And then he dies on page 48.

So yeah it's pretty different from the movie. So far the only scene that really overlaps is the one where he murders the auto mechanics who were overcharging him for repairs.

Anyway! It's interesting. And I like the art.

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Re: and Dead Tree Comics

Postby Thad » Thu Aug 19, 2021 1:52 pm

Thad wrote:So far the only scene that really overlaps is the one where he murders the auto mechanics who were overcharging him for repairs.

Okay I started the second arc and now I'm up to two scenes that made it into the movie.

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Re: and Dead Tree Comics

Postby Thad » Tue Aug 24, 2021 1:21 pm

Now that Beta Ray Bill's ended, my favorite Marvel book being published is The Marvels by Kurt Busiek and Yildiray Cinar. Title aside, it doesn't really have anything to do with Marvels or the upcoming Captain Marvel sequel of the same name; the elevator pitch on this one is pretty much "open the toy box and let Kurt play with whatever he wants." Anyone, anywhere, anytime. A lot of the story takes place in the present day (give or take) with characters like Captain America, Iron Man, Dr. Strange, Spider-Man, Black Cat, the Punisher, and, because this is written by Kurt Busiek, a guy named Kevin who makes a living doing superhero tours in a fixed-up old Fantasticar. Some of the story takes place in a sliding-timescale version of the Vietnam War, with a pre-Fantastic Four Reed Richards and Ben Grimm investigating '50s Marvel monsters and the original Dr. Strange in Sin-Cong.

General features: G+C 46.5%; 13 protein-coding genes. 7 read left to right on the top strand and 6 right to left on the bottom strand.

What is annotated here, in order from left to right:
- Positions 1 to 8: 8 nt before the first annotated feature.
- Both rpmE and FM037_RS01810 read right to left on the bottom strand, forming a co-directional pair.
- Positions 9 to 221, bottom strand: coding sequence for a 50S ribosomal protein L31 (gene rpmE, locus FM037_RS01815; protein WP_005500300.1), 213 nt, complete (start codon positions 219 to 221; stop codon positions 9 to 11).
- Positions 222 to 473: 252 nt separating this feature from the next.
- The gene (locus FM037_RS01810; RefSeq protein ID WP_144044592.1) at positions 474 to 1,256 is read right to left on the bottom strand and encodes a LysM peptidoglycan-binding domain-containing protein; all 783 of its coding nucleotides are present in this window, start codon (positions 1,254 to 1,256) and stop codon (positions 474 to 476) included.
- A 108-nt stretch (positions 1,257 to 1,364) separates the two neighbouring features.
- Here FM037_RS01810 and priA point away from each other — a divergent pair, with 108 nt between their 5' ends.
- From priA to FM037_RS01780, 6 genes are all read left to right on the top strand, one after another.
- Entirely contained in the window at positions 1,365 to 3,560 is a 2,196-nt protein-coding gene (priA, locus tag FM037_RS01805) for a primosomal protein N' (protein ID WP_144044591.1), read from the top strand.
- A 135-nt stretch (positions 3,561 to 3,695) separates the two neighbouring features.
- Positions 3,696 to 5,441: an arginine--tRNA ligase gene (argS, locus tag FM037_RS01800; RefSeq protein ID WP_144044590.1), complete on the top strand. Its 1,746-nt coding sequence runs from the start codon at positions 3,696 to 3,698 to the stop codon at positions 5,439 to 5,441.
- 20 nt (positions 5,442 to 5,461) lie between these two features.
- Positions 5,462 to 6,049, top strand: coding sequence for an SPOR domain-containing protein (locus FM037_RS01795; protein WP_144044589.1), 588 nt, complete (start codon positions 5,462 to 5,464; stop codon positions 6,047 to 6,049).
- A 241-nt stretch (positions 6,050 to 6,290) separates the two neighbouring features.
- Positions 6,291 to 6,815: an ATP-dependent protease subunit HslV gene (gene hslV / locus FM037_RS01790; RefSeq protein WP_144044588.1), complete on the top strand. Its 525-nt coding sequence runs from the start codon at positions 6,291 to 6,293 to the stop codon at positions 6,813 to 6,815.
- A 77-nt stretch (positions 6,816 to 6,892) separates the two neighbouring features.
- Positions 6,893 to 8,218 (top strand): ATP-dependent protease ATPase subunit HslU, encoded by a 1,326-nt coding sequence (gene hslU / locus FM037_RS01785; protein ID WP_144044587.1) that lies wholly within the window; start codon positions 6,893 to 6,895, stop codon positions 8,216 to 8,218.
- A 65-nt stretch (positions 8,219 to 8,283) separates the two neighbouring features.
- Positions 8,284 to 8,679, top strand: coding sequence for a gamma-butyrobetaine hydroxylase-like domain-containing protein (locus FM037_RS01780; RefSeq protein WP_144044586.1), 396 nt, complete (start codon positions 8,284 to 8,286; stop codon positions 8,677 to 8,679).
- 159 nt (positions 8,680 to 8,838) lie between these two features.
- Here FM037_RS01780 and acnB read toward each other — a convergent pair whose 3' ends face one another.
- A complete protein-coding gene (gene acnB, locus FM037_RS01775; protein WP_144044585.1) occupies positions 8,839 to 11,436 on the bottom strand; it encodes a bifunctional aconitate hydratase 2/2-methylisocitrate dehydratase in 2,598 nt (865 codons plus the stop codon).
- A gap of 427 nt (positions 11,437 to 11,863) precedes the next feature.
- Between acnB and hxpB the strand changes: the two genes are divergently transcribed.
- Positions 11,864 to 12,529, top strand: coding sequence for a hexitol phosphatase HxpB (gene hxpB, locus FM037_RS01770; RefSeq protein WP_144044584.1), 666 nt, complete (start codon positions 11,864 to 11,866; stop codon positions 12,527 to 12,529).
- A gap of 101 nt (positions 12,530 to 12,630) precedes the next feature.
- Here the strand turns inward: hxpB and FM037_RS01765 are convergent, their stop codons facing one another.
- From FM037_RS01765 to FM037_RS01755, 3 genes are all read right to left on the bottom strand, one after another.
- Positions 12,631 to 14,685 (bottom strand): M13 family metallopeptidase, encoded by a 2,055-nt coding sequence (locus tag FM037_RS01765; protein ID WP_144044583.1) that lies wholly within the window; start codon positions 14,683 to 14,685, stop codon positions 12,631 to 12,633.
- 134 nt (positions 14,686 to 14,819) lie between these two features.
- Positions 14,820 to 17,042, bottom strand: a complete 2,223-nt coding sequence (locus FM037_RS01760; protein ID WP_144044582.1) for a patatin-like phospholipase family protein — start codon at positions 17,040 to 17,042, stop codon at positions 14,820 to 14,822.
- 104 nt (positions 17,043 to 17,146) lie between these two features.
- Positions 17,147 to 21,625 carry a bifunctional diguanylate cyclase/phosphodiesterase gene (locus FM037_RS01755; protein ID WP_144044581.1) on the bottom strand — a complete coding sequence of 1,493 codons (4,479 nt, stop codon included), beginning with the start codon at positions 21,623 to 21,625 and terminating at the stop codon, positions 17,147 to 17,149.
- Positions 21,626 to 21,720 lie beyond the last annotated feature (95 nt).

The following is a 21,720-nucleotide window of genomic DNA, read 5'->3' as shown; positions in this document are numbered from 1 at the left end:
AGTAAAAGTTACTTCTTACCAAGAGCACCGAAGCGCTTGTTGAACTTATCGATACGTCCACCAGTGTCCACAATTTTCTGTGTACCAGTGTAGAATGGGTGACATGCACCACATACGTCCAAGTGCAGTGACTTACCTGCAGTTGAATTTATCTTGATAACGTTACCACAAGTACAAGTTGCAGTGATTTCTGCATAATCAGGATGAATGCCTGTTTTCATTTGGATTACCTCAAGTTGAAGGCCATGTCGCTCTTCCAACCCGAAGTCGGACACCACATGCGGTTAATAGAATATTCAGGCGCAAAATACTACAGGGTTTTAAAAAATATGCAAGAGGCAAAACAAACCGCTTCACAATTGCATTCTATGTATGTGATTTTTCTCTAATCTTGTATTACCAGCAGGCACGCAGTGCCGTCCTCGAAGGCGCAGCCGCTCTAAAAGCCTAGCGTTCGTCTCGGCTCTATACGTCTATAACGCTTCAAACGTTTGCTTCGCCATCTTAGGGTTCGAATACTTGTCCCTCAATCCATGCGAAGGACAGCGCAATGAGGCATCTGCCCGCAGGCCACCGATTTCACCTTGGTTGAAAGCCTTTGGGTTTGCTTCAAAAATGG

It's good stuff. Busiek having fun with the Marvel Universe and some of the weirder bits of its history.

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Re: and Dead Tree Comics

Postby Thad » Sat Aug 28, 2021 1:58 pm

I wonder what it is in the zeitgeist that's got Supergirl and Grimlock each currently appearing in a miniseries with the same premise (hero gets stranded on another planet outside their usual genre and embarks on a swords-and-sandals-influenced journey joined by a plucky teenage girl).

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Re: and Dead Tree Comics

Postby Brentai » Sat Aug 28, 2021 3:11 pm

Avatar.
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Re: and Dead Tree Comics

Postby Büge » Sat Aug 28, 2021 4:14 pm

...the Nickelodeon cartoon, or the James Cameron cartoon?
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Re: and Dead Tree Comics

Postby Niku » Sun Aug 29, 2021 1:47 pm

Thad wrote:I wonder what it is in the zeitgeist that's got Supergirl and Grimlock each currently appearing in a miniseries with the same premise (hero gets stranded on another planet outside their usual genre and embarks on a swords-and-sandals-influenced journey joined by a plucky teenage girl).


And Marvel has one going called Amazing Fantasy that's a three-for of "what if Cap, Spidey, and Widow all died and woke up in a fantasyland". And there are (non-blue) cat people and cliff-diving dragon tamings, so yeah, the James Cameron cartoon.